Baltic blue pothos features attractive foliage with blue undertones. Learn all about Baltic blue pothos care Indoors in this growing guide.
Botanical Name: Epipremnum pinnatum ‘Baltic Blue
Baltic blue pothos is a stunning cultivar of pothos that features a bluish cast when foliage matures. Apart from the stunning hues, fenestrations over foliage also add to the appeal of Baltic blue pothos. Grow it in hanging baskets, let the stems sprawl or Install a trellis or moss pole for it to grow upright. Know all about Baltic blue pothos care indoors by going through this post!
How to Grow Baltic Blue Pothos
Place Baltic blue pothos at a spot with access to medium to bright light. Water once a week when the soil feels dry to the touch. Go for a well-draining potting mix that’s formulated for houseplants. Propagate stem cutting in water, potting mix or sphagnum moss.
Related Post: How to Grow Cebu Blue Pothos
Propagating Baltic Blue Pothos
Like other pothos cultivars, it’s easy to propagate Baltic blue pothos from cuttings. Take cutting in spring and summer as it’s in the active growth phase during this period. There are two ways to root cuttings, i.e., potting mix and water. The steps are mentioned below:
- Take a 6-8 inches long cutting from a healthy stem using sterilized and sharp scissors or shears.
- Remove the bottom half of the leaves and dip the end in the rooting hormone (optional).
- Place the cutting in a clean water jar or a well-draining potting mix.
- Change the water once a week, and you’ll notice within a couple of weeks, roots will start to grow.
- Once the roots are 2-3 inches long, you can transplant them in a well-draining potting mix.
Congrats, you have successfully propagated Baltic blue pothos!
You can also propagate the cutting directly in potting mix. Poke a hole in the potting mix and place the cutting in the hole. Lightly tap at the base, so cutting remains upright. Keep the potting mix moist and locate it in a warm spot. Soon you’ll see new growth forming! Propagation in sphagnum moss is another way to propagate Baltic blue pothos.
Choosing the Container
Whatever the pot’s material is, ensure that it has drainage holes at the bottom. Initially, you can start in a small pot of 6-8 inches in size. Once the plant becomes pot-bound, transplant it to a container two sizes large.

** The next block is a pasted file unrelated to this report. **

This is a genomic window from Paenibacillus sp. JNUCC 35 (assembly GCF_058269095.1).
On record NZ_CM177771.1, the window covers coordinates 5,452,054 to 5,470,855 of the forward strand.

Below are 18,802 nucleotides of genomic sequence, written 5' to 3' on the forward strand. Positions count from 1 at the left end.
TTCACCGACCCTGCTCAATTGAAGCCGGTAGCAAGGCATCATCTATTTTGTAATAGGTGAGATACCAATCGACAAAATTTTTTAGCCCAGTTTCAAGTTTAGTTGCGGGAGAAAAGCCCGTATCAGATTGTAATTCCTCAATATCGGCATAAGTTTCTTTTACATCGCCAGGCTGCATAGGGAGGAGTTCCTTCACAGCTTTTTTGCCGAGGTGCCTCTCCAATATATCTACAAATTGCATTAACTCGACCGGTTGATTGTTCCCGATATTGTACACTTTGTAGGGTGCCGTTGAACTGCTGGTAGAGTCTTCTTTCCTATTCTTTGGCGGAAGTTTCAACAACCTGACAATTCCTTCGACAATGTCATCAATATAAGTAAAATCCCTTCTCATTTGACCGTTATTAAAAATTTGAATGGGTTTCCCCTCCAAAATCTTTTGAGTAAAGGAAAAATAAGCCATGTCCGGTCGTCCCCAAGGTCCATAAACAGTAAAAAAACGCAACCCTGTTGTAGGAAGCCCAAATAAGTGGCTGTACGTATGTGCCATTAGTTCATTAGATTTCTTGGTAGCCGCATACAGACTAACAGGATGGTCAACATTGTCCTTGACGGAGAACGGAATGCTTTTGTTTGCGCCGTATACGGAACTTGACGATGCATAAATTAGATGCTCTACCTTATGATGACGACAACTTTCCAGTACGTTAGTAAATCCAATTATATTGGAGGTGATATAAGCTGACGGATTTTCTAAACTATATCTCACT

Locate Baltic blue pothos at a spot where it receives medium to bright light. You can place it near an east- or west-facing window or a well-lit balcony. Ensure it’s protected from direct sunlight, especially in summer, as it can scorch leaves.
General houseplant potting mix that’s airy works well for Baltic blue pothos. Check the label for perlite and coco coir (peat moss), as they make the potting mix airy and prevent waterlogging. You can also add these ingredients later on in the potting mix.
In springs and summers, thoroughly watering once a week will suffice. Cut back watering in winter to once every 2-3 weeks. A good indicator that the plant is receiving less water is wilting.
Temperature and Humidity
The ideal temperature range for pothos is from 65 to 90 degrees F, but a slight deviation from the ideal range won’t cause any adverse effect. If the surrounding air is comfortable for you, it’s also comfortable for Baltic blue pothos. In dry conditions misting around the plant will help.
Baltic Blue Pothos Care
If you want to keep Baltic blue pothos as a trailing plant, there is no need for pruning. Pinch back the new growth if you desire bushier and fuller growth. Make sure to use sharp and sterile tools for pruning.
Use a good-quality houseplant fertilizer twice a year to keep Baltic blue pothos thriving. Stick to the instructions on the label rather than overfertilizing, as it can cause more harm than good. Also, avoid fertilizing in winter.
Pest & Diseases
Common garden pests such as Aphids, Spider Mites, and Mealybugs can cause some damage to the foliage. Handpick these pests or apply neem oil solution over the foliage. Root rot caused due to overwatering can be detrimental to the plant’s health.